Hi. I dont see circuit. Please post again please!!X10 circuit for 8 ohm dummy loads...
shown is a scope adaptor for an 8 ohm dummy load. the trimmer cap is adjusted for flat-topped peaks on a clipped signal. this circuit is for a 1Meg scope input impedance. the wiring from the adaptor to the scope on mine is RG-214 teflon coax but can be any coax cable.
and after the TV or monitor is disassembled, short the anode button on the tube to the ground braid that goes around the widening part of the tube. that way, if you don't finish working on the TV/monitor, and it has to sit on the shelf for a few days, the tube won't re-develop a charge. some tubes have a rather large amount of dielectric absorption (cheap glass?, or maybe the chemical composition?), which will cause a new charge on the tube, and a nasty surprise when you go to put the display back together. AMDEK CRT tubes were the worst for this, made even worse by the fact that the anode button was next to the chassis, and to reconnect the anode cap, you had to slide your fingers inside this narrow space, and SNAP! you'd get bit....If you ever feel the urge/or need to work on a CRT TV please do the following first:
1. Make sure the unit is unplugged from the Mains source. Unplug the Mains lead.
2. Take an Insulated lead ( like from your DMM) and push the part that fits in your Meter under that thin silverish thin wire strap that goes around the back of the tube. Push it under that. Make sure it stays there while you take the other sharp end and push/force it under that Rubberish cap with a wire coming out of it at the top of the back of the tube.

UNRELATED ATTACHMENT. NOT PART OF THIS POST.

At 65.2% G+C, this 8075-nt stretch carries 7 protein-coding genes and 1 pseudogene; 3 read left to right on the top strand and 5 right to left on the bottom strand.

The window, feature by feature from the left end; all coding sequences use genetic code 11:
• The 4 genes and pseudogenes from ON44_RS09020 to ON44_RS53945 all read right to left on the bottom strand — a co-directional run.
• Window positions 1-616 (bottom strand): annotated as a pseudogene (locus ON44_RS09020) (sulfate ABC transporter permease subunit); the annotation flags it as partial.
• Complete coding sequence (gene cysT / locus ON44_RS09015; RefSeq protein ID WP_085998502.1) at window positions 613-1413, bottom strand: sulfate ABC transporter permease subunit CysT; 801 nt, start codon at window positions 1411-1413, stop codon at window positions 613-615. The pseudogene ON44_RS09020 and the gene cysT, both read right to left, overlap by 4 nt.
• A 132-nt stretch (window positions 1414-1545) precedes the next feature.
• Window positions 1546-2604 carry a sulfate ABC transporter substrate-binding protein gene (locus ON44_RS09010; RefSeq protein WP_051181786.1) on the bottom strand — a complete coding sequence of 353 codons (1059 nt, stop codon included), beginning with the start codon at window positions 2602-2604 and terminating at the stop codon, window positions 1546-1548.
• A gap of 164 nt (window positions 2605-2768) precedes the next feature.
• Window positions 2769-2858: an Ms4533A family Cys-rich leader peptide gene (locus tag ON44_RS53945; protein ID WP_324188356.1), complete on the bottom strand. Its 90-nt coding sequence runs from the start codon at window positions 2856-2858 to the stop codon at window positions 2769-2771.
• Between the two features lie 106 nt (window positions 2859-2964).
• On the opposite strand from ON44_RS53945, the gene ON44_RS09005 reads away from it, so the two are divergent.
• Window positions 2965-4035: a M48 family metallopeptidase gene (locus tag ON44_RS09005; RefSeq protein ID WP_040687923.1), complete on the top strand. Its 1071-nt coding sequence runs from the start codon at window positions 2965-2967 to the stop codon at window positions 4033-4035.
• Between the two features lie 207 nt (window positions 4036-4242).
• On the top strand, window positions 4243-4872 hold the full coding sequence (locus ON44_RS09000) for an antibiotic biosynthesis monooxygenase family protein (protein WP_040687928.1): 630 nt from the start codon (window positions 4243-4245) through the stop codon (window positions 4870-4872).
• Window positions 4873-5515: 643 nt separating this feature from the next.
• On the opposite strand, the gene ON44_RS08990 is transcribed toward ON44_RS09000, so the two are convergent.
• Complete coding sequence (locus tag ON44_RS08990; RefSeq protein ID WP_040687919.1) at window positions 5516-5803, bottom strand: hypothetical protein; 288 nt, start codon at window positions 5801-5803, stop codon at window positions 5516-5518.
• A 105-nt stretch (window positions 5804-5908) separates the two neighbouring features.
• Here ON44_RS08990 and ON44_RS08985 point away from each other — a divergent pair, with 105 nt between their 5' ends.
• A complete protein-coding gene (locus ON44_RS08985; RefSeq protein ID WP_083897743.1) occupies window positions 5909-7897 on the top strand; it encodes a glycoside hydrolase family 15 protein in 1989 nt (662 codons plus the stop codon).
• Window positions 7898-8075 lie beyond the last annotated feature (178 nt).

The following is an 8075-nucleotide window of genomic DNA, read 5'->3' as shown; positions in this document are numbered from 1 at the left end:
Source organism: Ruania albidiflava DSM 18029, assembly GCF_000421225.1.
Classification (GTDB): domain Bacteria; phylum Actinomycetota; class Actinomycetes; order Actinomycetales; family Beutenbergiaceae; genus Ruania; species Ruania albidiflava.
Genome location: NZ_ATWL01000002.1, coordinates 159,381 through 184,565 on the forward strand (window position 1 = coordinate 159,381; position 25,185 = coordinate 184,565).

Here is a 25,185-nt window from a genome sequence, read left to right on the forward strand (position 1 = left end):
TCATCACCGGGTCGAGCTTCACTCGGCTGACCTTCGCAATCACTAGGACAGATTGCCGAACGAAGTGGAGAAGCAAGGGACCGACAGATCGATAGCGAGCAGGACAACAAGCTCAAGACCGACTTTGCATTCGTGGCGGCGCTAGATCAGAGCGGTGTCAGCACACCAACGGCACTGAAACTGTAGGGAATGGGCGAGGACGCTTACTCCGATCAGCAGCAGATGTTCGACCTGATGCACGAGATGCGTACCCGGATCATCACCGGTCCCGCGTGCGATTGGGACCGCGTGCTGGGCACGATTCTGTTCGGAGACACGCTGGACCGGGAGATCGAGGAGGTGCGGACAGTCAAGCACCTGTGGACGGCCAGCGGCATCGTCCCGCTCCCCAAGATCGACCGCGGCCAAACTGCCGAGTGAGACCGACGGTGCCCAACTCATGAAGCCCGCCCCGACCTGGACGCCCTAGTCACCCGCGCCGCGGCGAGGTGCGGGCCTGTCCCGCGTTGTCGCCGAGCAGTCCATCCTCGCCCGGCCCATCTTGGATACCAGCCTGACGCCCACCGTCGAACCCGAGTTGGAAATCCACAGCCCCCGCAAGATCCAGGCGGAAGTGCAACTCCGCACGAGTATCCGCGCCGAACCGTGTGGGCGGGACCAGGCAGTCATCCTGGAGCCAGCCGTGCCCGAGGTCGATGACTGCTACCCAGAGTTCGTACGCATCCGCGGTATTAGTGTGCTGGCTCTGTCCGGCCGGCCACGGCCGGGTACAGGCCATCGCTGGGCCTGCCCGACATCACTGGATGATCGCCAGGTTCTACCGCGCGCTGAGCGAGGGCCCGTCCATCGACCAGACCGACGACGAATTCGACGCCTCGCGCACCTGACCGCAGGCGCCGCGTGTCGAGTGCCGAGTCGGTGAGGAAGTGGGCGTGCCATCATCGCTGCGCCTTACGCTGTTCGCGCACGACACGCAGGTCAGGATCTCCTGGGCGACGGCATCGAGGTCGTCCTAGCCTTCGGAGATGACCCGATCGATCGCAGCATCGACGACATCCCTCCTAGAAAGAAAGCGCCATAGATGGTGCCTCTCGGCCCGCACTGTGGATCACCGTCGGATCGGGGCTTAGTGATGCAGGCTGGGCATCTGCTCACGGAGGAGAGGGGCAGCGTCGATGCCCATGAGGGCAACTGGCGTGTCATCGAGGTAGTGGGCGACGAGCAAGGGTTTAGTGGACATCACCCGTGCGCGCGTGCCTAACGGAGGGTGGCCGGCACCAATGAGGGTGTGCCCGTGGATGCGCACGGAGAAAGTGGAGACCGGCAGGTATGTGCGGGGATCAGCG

Sorry, I cannot explain this properly.
What I am trying to say is DISCHARGE THE TUBE.
I might just confuse here rather than help. The only way I know of is to have the person you are trying to help right next to you.
I will leave this post here anyway.
hmm, interesting. i dont have asthma but my head starts to ache pretty easily, dunno why, but i see no harm not to breathe fumes . but, anyway, nice fact you brought in .OK, I've mentioned it before - but I'll mention it again.
A number of years ago I was one of the subjects in a Health & Safety Executive study, in association with a UK University (Sheffield - I think?).
The study was to determine, for the H&S Executive (so would become UK legislation), if the flux fumes from soldering caused asthma attacks in service engineers.
The result of the study was that the amount of soldering done by service engineers was no problem whatsoever, but on a production line where you were soldering 8 hours a day fume extraction was deemed necessary and made a legal requirement. In fact the country wide study didn't find a single service engineer who had asthma attacks, they did wonder if they all died or left the trade
But as a result of the study soldering flux was changed - and modern fluxes don't have the possible asthma attack inducing chemicals - but also are a FAR less effective flux.
Hope this might help you?.